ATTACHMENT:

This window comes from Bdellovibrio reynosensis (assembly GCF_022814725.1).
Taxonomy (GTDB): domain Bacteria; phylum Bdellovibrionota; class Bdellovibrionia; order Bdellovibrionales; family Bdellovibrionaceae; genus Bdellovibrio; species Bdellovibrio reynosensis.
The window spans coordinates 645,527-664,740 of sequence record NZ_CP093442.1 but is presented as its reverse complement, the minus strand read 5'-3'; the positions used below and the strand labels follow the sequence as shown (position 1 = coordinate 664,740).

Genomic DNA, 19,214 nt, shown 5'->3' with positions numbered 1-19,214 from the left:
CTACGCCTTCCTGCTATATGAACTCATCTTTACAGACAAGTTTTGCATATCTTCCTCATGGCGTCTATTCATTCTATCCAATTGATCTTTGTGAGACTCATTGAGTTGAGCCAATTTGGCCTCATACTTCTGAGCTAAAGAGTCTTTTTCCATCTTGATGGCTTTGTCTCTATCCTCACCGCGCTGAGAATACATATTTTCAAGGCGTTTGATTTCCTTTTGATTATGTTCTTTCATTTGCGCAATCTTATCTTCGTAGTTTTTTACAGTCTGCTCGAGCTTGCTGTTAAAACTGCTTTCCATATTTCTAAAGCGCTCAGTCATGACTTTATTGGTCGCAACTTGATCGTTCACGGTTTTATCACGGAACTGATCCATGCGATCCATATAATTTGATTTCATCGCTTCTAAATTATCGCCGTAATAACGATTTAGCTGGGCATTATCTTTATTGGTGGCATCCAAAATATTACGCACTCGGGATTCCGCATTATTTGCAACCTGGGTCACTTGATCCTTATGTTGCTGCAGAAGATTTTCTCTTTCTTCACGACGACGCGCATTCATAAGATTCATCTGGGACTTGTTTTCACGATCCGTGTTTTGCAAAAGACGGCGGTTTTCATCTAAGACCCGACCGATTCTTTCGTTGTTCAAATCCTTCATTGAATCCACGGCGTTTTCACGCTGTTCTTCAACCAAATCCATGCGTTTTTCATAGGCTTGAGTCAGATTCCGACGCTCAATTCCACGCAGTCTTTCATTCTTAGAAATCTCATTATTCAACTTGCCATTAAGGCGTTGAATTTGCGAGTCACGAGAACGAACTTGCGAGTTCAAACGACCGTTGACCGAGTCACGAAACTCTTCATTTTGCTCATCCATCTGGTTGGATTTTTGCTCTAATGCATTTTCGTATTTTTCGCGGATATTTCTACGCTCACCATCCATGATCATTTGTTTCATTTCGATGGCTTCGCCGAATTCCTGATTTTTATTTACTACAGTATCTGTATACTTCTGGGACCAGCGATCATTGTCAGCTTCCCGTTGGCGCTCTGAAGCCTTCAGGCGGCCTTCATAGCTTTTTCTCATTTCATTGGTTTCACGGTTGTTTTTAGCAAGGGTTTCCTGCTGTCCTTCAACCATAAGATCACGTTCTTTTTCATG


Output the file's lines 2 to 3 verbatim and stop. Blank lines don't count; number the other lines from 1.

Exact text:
Taxonomy (GTDB): domain Bacteria; phylum Bdellovibrionota; class Bdellovibrionia; order Bdellovibrionales; family Bdellovibrionaceae; genus Bdellovibrio; species Bdellovibrio reynosensis.
The window spans coordinates 645,527-664,740 of sequence record NZ_CP093442.1 but is presented as its reverse complement, the minus strand read 5'-3'; the positions used below and the strand labels follow the sequence as shown (position 1 = coordinate 664,740).